Stories about the people, science and research of the Medical Research Council.
3 Oct 2016
Last week the Academy of Medical Sciences published a report, ‘Improving the health of the public in 2040’. Dr Vittal Katikireddi is an NHS Research Scotland Senior Clinical Research Fellow in the MRC/CSO Social and Public Health Sciences Unit and was a member of the working group. He explains how a healthier society can only be achieved by making society fairer – and why the solution goes beyond anything medicine can do on its own.
Despite advances in medical technologies treatments and public health measures, we’ve made no progress in addressing health inequalities in the UK. For example, a boy born today in one of the most deprived areas of Glasgow can expect to live around 15 years less than someone born in one of the richest parts of the city. [...]
Continue reading: A reflection on health inequalities
30 Mar 2016
As part of the Neighbourhoods and Communities programme at the MRC/CSO Social and Public Health Sciences Unit led by Professor Anne Ellaway, Dr Paul McCrorie and PhD student Felicity Hayball are looking at how the local environment may determine levels of physical activity in children. They spoke to Sylvie Kruiniger about their research.
Copyright: MRC/CSO Social and Public Health Sciences Unit, University of Glasgow
In the UK, increasingly sedentary lifestyles are being shown to impact upon more than just weight. Creating good habits around physical activity from a young age could help people to stay healthy throughout life. So what gets children outside and moving? What do they like to see? What puts them off? Dr Paul McCrorie and Felicity Hayball are using different methods to find out more about how children respond to their built, natural and social environments. [...]
Continue reading: No ball games! And other things that might be making kids less active
24 Sep 2013
Sally at the MRC Medical Sociology Unit in the early 1990s
Scientific discoveries don’t improve human health by themselves — we must understand their social significance, says Sally Macintyre as she prepares to leave her post as Director of the MRC/CSO Social and Public Health Sciences Unit.
In a few weeks I’m stepping down as director of the MRC CSO Social and Public Health Sciences Unit after 30 years. Although I’m looking forward to handing over the directorship (five five-yearly reviews from MRC Head Office is quite enough), I look back with great affection on the MRC. The MRC has supported me in one way or another since 1970, when it funded my Masters course in “Sociology as applied to medicine”.
People are often surprised to hear that as a sociologist, I’ve been funded by the MRC for so long. They think the MRC only funds laboratory-based biomedical science — as exemplified by the MRC Laboratory for Molecular Biology — and clinical trials.
But the organisation has had a long-term interest in how social factors affect health and illness. [...]
Continue reading: Keeping social sciences in the MRC family
6 Feb 2013
Lindsay Hogg, a science communicator turned public health researcher at the MRC/CSO Social and Public Health Sciences Unit (SPHSU) in Glasgow, is out to give people the means to assess health evidence for themselves. Katherine Nightingale talked to Lindsay about developing a toolkit to do this, and what it’s like to cross the divide into research.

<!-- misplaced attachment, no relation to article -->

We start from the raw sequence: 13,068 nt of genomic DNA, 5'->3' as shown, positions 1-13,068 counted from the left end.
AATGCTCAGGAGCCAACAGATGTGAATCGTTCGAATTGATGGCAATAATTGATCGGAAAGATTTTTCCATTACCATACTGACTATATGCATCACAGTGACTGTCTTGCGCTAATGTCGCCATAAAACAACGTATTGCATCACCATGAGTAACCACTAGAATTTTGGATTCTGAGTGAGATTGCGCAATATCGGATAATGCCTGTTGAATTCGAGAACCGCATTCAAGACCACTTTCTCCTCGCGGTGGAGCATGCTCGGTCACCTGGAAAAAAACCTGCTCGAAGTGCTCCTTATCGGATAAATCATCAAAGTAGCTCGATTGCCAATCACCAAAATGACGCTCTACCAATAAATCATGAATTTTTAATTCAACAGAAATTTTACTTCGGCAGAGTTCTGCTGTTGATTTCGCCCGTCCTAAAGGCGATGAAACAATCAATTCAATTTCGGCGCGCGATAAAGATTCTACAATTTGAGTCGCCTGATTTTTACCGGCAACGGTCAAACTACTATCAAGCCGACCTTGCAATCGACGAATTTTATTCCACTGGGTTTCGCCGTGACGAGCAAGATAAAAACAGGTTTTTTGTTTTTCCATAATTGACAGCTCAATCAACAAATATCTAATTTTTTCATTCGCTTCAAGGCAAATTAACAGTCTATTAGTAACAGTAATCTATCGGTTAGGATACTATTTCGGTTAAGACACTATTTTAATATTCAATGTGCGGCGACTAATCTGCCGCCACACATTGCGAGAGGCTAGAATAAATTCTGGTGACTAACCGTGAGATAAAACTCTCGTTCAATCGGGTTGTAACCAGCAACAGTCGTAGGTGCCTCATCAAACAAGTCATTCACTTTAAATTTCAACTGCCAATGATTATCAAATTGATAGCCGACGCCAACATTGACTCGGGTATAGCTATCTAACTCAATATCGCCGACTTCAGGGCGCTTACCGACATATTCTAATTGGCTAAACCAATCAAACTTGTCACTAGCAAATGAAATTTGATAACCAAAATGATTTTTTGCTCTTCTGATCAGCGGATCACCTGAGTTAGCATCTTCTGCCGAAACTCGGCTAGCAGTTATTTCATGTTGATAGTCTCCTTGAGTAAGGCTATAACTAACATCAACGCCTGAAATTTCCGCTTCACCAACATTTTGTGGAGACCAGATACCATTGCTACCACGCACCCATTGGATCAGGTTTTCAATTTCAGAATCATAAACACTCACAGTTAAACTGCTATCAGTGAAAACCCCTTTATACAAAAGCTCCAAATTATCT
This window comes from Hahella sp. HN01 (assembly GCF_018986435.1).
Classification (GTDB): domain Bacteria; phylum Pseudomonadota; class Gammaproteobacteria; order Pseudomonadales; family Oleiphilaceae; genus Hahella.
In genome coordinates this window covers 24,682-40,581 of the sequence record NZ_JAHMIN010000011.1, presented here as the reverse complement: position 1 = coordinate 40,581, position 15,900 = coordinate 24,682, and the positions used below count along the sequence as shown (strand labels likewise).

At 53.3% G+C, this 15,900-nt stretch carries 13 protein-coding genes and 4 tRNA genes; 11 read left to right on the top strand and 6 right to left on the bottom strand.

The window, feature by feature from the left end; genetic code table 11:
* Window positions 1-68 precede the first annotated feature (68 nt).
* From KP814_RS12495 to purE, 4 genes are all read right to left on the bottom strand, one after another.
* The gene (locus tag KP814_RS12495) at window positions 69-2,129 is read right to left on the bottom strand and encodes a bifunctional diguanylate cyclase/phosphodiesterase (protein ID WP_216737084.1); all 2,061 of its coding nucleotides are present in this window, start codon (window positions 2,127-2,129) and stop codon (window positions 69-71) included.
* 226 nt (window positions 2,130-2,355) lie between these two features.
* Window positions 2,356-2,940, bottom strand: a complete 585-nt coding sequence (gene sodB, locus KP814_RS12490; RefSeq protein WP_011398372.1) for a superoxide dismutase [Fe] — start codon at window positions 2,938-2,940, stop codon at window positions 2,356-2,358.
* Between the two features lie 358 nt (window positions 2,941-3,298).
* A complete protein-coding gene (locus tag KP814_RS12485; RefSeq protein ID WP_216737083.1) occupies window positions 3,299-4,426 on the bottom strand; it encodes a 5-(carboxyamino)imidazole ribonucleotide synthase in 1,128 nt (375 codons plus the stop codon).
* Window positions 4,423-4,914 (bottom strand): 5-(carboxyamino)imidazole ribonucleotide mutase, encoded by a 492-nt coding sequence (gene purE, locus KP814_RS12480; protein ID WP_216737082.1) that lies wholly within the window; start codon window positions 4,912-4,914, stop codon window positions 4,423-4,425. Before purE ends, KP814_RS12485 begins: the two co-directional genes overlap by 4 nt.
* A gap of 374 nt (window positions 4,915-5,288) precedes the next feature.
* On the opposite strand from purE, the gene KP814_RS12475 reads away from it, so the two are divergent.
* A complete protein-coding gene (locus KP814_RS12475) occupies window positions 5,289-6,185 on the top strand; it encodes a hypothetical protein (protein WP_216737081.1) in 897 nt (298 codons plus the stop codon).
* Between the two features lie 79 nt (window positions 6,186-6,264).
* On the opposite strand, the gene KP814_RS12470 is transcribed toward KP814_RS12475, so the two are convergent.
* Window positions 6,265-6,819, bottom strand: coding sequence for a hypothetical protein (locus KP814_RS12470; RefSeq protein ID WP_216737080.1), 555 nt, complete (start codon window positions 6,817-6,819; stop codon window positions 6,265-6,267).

We’ve all seen the newspaper headlines. “Banish high blood pressure with beetroot”, or “People who eat cheese never get diabetes”. These might be fanciful examples, but they reflect an important issue — how are people supposed to tell whether what newspapers say about health is accurate?
One way might be to look at the original research paper for themselves. But knowing what to look for once you’ve got it in your hands is another matter. This is where Lindsay Hogg’s toolkit will come in.
“More and more patients and the public are doing their own research about health. People are reading stories in newspapers, they’re looking online and they’re accessing primary research material, particularly people with a health condition who are looking for ways to manage it,” she says. [...]
Continue reading: Lindsay Hogg: Giving power to patients
7 Aug 2012
Mini Scientists at the Edinburgh Science Festival
MRC Regional Communications Manager Hazel Lambert reveals a little of what goes into preparing research for curious ‘mini scientists’, just one of the activities in which MRC researchers share their expertise with thousands of people at UK science festivals every year.
Edinburgh and Glasgow are flooded with rain so wellies are essential for walking in Scotland’s cities today. I leave mine at reception in the MRC/CSO Social and Public Health Sciences Unit where I’ve come to meet researchers who’ve been developing a game they call Health and the City. I’m looking for new ideas for Mini Scientists, the MRC lab at the Edinburgh International Science Festival where MRC-funded researchers help kids aged seven and over explore stem cells, DNA and even cell-signalling with the help of play-doh and cuddly brain cells.
PhD student Gillian Fergie shows me a tower block and tenement she has improvised out of wooden blocks and laminated paper to represent Glasgow’s housing. Using a blank roll of wallpaper liner as our city backdrop, and interlocking sections of toy road, cars and trees, we think about how we can share public health research with festival-goers. [...]
Continue reading: Wallpaper, wax and paper DNA: the tools of a mini scientist